Even though I’m out of the Bible-review business, the form of the word of God still fascinates me almost as much as its contents. As a result, it was with great interest that I read a post about Bibles from my friend and brother Ryan Boyer. Ryan argued that just as a police officer or other firearm-wielder ought to rely on one weapon, so that they can become completely familiar with all its characteristics and quirks, so too Christians ought to rely on one Bible.
There’s a lot that I like about Ryan’s argument. First of all, it’s emotionally powerful. Lots of Bible collectors are Bible collectors because they’ve spent decades searching for that one perfect Bible that does everything they want it to. Something inside us believes that we ought to have a one-and-only Bible, and I think it’s a mistake to ignore that voice.
Second, there’s much to be said for familiarity with a particular physical format. Barring some unusual circumstance, I do think it’s wise to make our primary Bible the Bible that we use for daily reading. An increasing number of studies have found that we better remember what we have read from a physical book as opposed to a screen. We are physical creatures, and reading out of a paper Bible is a physical act. The sensation of holding the Bible and manipulating the pages, plus seeing layout in a non-virtual space, helps us remember where passages are.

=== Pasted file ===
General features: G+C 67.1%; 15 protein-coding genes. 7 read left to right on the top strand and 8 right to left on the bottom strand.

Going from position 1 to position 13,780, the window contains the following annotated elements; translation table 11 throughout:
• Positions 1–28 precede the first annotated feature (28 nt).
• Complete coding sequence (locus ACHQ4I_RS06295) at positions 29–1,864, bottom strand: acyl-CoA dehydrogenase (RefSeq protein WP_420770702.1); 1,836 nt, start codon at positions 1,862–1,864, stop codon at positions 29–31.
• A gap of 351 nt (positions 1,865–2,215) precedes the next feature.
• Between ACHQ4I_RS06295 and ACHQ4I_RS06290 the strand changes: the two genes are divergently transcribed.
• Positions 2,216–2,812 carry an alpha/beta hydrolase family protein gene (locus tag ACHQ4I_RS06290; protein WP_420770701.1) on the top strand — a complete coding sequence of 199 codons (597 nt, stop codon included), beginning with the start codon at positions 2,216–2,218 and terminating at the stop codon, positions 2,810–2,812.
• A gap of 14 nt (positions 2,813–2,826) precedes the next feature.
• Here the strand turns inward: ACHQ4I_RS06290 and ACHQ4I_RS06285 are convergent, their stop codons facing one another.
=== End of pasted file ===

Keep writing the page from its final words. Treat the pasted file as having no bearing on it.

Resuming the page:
After having used dozens of Bibles during my Bible-reviewing days, I’ve settled on a primary Bible (a top-grain cowhide Crossway Large-Print Thinline Reference, not that I’m particular about covers or anything) and enjoy having a primary Bible. However, there are still circumstances in which I turn to a different Bible:
- I rarely-to-never bring my primary Bible home from the church building because I am absent-minded and will end up leaving it at home, which is unhelpful.
- When I'm studying with somebody who is a Biblical novice but wants to use a paper Bible, I will use a Bible with the same layout and page numbering as our giveaway Bibles (the Crossway Large-Print Value Thinline). That way, I can tell them, "Turn to Page 1152,” even if they don't know Genesis from Revelation. However, this Bible isn't a wonderful reading Bible for me (the lines are too short), and it doesn't have a lot of the helps I look for in a desk Bible.
- When I'm preparing a textual study of a book, my first step is to read the book out of my six-volume Crossway Reader's Bible. This Bible is optimized for reading and doesn't have chapter or verse numbers, so that I have an easier time following the flow of argument through the book. However, it's tough to preach out of a Bible with no chapter or verse numbers! Lack of chapter numbers also makes it difficult to use this Bible to keep either of my two reading schedules.